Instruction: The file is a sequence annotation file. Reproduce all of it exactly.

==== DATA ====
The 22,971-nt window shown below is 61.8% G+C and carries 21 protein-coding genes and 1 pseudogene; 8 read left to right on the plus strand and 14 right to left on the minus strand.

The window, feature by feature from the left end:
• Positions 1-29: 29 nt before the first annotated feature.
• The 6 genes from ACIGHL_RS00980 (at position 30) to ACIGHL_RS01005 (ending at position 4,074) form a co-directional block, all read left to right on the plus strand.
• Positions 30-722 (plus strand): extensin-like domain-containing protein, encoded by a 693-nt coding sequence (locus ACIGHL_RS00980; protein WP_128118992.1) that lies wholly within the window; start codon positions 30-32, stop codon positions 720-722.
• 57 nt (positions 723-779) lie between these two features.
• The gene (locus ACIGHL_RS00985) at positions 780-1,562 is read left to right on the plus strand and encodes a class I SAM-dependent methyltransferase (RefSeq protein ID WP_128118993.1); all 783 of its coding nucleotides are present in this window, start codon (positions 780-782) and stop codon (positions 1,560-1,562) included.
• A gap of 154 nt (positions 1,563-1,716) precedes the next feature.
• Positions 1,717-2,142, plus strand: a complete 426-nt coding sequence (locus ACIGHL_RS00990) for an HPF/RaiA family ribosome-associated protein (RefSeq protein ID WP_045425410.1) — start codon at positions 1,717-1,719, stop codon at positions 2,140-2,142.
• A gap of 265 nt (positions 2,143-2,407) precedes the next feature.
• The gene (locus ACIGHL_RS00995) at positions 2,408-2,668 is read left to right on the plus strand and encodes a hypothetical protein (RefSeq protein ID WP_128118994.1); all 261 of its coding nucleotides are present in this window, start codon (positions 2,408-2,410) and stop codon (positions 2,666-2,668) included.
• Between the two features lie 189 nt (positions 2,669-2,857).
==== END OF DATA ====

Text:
The 22,971-nt window shown below is 61.8% G+C and carries 21 protein-coding genes and 1 pseudogene; 8 read left to right on the plus strand and 14 right to left on the minus strand.

The window, feature by feature from the left end:
• Positions 1-29: 29 nt before the first annotated feature.
• The 6 genes from ACIGHL_RS00980 (at position 30) to ACIGHL_RS01005 (ending at position 4,074) form a co-directional block, all read left to right on the plus strand.
• Positions 30-722 (plus strand): extensin-like domain-containing protein, encoded by a 693-nt coding sequence (locus ACIGHL_RS00980; protein WP_128118992.1) that lies wholly within the window; start codon positions 30-32, stop codon positions 720-722.
• 57 nt (positions 723-779) lie between these two features.
• The gene (locus ACIGHL_RS00985) at positions 780-1,562 is read left to right on the plus strand and encodes a class I SAM-dependent methyltransferase (RefSeq protein ID WP_128118993.1); all 783 of its coding nucleotides are present in this window, start codon (positions 780-782) and stop codon (positions 1,560-1,562) included.
• A gap of 154 nt (positions 1,563-1,716) precedes the next feature.
• Positions 1,717-2,142, plus strand: a complete 426-nt coding sequence (locus ACIGHL_RS00990) for an HPF/RaiA family ribosome-associated protein (RefSeq protein ID WP_045425410.1) — start codon at positions 1,717-1,719, stop codon at positions 2,140-2,142.
• A gap of 265 nt (positions 2,143-2,407) precedes the next feature.
• The gene (locus ACIGHL_RS00995) at positions 2,408-2,668 is read left to right on the plus strand and encodes a hypothetical protein (RefSeq protein ID WP_128118994.1); all 261 of its coding nucleotides are present in this window, start codon (positions 2,408-2,410) and stop codon (positions 2,666-2,668) included.
• Between the two features lie 189 nt (positions 2,669-2,857).